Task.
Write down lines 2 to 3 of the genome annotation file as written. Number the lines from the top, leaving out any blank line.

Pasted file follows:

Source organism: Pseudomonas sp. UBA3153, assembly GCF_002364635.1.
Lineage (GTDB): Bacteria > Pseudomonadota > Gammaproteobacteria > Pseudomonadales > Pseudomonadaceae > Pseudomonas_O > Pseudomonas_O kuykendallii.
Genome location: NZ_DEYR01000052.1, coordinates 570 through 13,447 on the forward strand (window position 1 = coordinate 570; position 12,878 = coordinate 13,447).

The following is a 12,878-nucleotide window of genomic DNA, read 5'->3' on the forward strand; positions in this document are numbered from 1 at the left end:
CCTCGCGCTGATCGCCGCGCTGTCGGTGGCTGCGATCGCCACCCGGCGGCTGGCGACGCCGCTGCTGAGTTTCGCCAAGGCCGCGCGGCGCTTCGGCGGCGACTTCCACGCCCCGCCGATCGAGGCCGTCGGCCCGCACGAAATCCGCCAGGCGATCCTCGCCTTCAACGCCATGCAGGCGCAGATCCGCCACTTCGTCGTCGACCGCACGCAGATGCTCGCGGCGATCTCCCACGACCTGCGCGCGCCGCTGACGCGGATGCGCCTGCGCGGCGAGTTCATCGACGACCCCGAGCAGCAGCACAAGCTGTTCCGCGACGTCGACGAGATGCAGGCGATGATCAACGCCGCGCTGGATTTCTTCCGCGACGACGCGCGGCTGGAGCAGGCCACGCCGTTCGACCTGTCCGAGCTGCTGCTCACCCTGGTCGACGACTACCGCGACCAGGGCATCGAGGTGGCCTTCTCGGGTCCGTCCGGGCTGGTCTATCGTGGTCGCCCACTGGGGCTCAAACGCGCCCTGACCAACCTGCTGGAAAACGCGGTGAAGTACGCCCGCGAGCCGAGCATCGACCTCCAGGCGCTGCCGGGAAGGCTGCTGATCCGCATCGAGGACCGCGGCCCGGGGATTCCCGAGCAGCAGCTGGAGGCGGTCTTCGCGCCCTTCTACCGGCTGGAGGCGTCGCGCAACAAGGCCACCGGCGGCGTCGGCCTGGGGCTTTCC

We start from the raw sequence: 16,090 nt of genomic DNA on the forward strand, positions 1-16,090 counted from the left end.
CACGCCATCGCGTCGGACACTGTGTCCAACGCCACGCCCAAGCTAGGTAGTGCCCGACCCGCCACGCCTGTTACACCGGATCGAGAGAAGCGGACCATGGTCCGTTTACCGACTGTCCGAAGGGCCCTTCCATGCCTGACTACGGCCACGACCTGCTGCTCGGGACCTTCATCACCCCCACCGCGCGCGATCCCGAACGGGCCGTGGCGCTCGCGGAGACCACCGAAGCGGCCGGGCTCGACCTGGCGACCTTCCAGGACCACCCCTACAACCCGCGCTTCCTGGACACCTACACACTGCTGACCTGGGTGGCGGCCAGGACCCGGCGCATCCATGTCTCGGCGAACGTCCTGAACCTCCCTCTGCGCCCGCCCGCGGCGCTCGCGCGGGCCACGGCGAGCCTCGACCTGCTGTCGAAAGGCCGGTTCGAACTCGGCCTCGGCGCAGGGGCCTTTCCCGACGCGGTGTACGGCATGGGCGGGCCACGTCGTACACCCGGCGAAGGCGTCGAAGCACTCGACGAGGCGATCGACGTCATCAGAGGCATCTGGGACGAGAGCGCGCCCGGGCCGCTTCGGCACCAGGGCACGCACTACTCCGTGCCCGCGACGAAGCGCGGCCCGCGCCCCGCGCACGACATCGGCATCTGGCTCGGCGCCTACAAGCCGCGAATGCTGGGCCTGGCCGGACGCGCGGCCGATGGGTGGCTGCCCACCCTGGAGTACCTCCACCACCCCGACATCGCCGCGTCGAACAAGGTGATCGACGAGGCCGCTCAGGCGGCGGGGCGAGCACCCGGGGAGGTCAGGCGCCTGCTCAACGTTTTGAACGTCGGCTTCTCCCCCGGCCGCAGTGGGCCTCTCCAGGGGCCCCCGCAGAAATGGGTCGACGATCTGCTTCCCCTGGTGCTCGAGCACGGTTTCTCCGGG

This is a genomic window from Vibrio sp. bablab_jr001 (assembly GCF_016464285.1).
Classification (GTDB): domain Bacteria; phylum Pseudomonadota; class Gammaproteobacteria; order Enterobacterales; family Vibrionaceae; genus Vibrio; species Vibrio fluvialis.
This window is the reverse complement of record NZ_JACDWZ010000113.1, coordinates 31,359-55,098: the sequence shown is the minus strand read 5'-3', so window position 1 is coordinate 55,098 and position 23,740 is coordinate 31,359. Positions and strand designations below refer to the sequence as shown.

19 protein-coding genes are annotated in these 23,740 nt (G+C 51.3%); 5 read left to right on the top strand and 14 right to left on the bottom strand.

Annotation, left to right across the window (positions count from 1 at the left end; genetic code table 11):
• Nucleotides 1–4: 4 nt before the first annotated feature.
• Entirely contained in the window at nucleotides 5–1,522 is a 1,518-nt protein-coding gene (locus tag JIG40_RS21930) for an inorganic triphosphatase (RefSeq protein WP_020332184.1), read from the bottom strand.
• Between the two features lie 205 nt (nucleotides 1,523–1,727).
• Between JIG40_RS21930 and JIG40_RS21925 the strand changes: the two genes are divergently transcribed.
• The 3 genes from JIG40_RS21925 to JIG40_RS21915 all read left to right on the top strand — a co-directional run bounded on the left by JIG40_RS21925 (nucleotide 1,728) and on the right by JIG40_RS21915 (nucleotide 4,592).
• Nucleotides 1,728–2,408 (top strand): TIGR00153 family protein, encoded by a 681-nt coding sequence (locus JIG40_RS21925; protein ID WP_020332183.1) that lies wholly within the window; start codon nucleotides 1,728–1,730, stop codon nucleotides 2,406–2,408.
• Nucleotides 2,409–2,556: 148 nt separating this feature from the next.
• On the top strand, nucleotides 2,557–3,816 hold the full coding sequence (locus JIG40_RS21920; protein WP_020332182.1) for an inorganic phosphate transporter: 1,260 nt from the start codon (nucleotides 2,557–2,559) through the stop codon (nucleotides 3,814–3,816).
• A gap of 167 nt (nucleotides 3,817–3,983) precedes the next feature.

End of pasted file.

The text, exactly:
Lineage (GTDB): Bacteria > Pseudomonadota > Gammaproteobacteria > Pseudomonadales > Pseudomonadaceae > Pseudomonas_O > Pseudomonas_O kuykendallii.
Genome location: NZ_DEYR01000052.1, coordinates 570 through 13,447 on the forward strand (window position 1 = coordinate 570; position 12,878 = coordinate 13,447).